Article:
Raw chrysotile asbestos was still being imported into the U.S. as recently as 2022, primarily used by the chlor-alkali industry. The EPA’s ban on the import of this asbestos for chlor-alkali use impacts eight facilities in the U.S., which produce chlorine and sodium hydroxide using asbestos diaphragms, that must over the next five years transition to new technology to produce their products.   

While the new ruling targets the chlor-alkali industry, the ruling also bans the use of sheet gaskets, oilfield brake blocks, aftermarket automotive brakes and linings, other vehicle friction products and gaskets.

How to Test for Asbestos 

Understanding the importance of asbestos testing is the first crucial step toward ensuring safety within these structures.

Significance of Asbestos Testing

Asbestos poses a grave health threat when its microscopic fibers become airborne – a perilous exposure that can lead to severe respiratory conditions. Identifying asbestos-containing materials (ACMs) is a regulatory requirement for schools under AHERA and for demolition and renovation. It’s also a moral imperative to safeguard the well-being of occupants.

Different Methods of Asbestos Testing

Various methods exist for asbestos testing, each tailored to specific circumstances and requirements. Understanding these testing methods allows property owners to select the most appropriate approach based on their needs.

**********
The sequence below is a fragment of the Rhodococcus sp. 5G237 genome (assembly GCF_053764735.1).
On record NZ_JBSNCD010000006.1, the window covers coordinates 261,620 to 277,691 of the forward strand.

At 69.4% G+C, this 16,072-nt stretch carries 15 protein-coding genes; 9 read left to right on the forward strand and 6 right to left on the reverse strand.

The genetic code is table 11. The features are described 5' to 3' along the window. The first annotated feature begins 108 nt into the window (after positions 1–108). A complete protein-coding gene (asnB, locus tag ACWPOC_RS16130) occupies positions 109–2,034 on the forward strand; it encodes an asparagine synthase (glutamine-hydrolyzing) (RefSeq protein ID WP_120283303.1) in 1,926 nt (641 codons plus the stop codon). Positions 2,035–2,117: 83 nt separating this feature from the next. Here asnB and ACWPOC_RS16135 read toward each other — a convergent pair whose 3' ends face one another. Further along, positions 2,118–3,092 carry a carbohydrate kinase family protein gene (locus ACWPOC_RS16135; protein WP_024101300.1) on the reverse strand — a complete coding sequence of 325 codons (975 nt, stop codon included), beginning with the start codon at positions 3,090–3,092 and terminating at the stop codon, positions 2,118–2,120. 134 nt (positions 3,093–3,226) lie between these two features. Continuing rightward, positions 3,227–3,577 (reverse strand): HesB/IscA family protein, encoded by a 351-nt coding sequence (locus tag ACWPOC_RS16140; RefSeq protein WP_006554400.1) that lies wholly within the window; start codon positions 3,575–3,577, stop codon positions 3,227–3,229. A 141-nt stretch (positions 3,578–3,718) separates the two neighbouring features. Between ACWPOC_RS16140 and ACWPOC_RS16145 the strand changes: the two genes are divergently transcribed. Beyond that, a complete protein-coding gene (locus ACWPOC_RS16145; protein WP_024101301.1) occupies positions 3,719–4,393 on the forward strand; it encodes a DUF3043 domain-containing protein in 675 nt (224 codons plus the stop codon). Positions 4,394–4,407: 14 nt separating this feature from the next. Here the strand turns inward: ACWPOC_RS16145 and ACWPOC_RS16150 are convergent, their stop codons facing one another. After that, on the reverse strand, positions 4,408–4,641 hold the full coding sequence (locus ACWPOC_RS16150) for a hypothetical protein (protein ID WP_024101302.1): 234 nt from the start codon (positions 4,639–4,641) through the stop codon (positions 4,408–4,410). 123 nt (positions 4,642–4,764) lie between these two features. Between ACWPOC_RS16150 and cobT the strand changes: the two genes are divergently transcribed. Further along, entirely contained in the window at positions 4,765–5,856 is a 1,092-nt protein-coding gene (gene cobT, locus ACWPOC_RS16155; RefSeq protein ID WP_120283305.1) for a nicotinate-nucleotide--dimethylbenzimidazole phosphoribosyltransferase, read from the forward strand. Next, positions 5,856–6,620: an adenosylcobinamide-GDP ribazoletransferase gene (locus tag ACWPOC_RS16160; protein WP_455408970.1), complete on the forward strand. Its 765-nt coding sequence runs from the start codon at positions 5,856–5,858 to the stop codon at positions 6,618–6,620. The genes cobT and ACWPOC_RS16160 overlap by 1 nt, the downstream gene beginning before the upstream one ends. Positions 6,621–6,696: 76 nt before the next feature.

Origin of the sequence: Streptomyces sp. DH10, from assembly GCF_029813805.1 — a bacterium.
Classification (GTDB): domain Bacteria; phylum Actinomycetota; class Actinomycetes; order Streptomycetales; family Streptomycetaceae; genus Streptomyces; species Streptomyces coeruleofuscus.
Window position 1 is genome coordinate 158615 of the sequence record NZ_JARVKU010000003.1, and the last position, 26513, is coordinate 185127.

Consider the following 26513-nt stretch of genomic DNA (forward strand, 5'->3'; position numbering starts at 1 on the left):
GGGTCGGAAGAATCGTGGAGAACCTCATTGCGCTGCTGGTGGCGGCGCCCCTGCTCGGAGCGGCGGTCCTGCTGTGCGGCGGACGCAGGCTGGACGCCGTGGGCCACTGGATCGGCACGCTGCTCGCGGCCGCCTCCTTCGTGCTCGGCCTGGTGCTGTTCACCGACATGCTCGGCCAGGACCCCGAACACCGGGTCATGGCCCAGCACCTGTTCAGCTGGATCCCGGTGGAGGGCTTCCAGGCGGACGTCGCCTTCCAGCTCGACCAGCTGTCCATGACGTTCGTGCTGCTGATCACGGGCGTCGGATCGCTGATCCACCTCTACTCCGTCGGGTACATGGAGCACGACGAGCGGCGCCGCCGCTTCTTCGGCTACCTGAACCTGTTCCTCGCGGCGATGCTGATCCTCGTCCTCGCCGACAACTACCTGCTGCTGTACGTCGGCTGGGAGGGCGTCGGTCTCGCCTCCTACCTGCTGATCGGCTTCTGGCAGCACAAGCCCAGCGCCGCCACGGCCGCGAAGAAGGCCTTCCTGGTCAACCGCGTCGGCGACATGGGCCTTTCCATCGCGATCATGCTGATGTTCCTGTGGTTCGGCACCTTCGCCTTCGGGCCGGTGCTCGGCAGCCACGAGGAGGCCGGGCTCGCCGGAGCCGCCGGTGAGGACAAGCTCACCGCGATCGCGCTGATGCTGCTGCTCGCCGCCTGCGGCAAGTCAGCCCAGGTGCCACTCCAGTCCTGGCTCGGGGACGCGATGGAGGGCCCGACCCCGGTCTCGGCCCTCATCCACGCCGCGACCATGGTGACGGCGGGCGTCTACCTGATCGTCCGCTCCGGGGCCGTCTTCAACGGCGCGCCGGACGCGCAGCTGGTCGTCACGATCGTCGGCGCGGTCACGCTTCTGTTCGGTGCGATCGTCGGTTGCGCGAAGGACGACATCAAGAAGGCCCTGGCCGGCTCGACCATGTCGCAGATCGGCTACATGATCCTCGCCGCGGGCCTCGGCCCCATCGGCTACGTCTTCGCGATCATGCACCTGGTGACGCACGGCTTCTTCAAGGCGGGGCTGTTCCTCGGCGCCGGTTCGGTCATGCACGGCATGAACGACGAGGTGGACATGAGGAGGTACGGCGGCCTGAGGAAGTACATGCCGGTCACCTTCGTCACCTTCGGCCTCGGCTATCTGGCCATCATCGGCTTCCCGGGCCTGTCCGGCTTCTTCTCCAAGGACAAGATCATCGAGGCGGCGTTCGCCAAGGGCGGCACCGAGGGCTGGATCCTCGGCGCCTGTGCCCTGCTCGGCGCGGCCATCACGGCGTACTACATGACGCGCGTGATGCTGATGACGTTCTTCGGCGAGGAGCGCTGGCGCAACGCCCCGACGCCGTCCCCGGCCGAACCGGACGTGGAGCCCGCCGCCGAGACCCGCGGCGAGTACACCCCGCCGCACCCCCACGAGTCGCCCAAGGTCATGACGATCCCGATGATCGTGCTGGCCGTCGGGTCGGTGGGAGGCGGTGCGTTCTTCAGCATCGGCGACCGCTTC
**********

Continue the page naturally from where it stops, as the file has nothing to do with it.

• Bulk material sample collection, one of the most common approaches, involves carefully gathering samples of suspected ACMs and sending them to accredited laboratories for analysis. These labs utilize specialized techniques to determine the presence and concentration of asbestos fibers, providing a clear verdict on the material's safety or hazard.
  • Air monitoring is employed to assess the airborne asbestos levels for evaluation of occupational exposure, if a suspect fiber release has occurred, or if abatement clearance has been achieved.

The Role of Certified Asbestos Inspectors

Certified asbestos inspectors possess the expertise and qualifications required to conduct thorough assessments and inspections. They not only identify ACMs but also assess their condition. With the help of management planners and project designers, they can assess risk levels and the necessary steps for safe management or removal. Their knowledge and experience are instrumental in ensuring the accuracy of the testing process and guiding property owners toward effective solutions to address potential asbestos hazards.

Where Can Asbestos Be Found? 

Asbestos can be found in common building materials. Identifying and managing asbestos in these areas is essential for maintaining a safe and healthy environment for building occupants. Vigilance, professional testing, and caution when disturbing potential ACMs are the key to mitigating the risks associated with this hidden threat. Common areas include insulation, roofing materials, pipes, and boiler insulation. However, asbestos can also lurk in less-expected places. These areas include: